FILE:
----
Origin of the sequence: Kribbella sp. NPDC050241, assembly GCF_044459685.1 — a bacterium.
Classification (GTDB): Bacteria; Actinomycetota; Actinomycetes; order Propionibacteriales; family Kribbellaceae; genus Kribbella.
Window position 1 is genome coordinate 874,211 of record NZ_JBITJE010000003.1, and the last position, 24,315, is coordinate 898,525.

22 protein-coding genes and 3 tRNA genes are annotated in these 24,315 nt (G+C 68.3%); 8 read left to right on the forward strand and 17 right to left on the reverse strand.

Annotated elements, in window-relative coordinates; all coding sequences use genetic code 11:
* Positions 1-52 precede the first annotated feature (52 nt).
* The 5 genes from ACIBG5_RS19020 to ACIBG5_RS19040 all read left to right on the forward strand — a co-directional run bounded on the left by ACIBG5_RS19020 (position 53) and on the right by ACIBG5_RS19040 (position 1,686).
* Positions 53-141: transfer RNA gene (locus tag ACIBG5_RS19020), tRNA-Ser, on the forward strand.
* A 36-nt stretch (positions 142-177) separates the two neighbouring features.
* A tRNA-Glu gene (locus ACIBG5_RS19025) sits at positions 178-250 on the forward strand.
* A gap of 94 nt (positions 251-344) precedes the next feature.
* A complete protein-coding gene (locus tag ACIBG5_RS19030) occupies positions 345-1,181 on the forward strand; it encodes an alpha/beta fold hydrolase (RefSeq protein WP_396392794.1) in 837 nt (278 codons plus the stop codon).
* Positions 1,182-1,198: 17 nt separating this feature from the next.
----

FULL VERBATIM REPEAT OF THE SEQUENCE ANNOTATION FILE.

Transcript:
Origin of the sequence: Kribbella sp. NPDC050241, assembly GCF_044459685.1 — a bacterium.
Classification (GTDB): Bacteria; Actinomycetota; Actinomycetes; order Propionibacteriales; family Kribbellaceae; genus Kribbella.
Window position 1 is genome coordinate 874,211 of record NZ_JBITJE010000003.1, and the last position, 24,315, is coordinate 898,525.

22 protein-coding genes and 3 tRNA genes are annotated in these 24,315 nt (G+C 68.3%); 8 read left to right on the forward strand and 17 right to left on the reverse strand.

Annotated elements, in window-relative coordinates; all coding sequences use genetic code 11:
* Positions 1-52 precede the first annotated feature (52 nt).
* The 5 genes from ACIBG5_RS19020 to ACIBG5_RS19040 all read left to right on the forward strand — a co-directional run bounded on the left by ACIBG5_RS19020 (position 53) and on the right by ACIBG5_RS19040 (position 1,686).
* Positions 53-141: transfer RNA gene (locus tag ACIBG5_RS19020), tRNA-Ser, on the forward strand.
* A 36-nt stretch (positions 142-177) separates the two neighbouring features.
* A tRNA-Glu gene (locus ACIBG5_RS19025) sits at positions 178-250 on the forward strand.
* A gap of 94 nt (positions 251-344) precedes the next feature.
* A complete protein-coding gene (locus tag ACIBG5_RS19030) occupies positions 345-1,181 on the forward strand; it encodes an alpha/beta fold hydrolase (RefSeq protein WP_396392794.1) in 837 nt (278 codons plus the stop codon).
* Positions 1,182-1,198: 17 nt separating this feature from the next.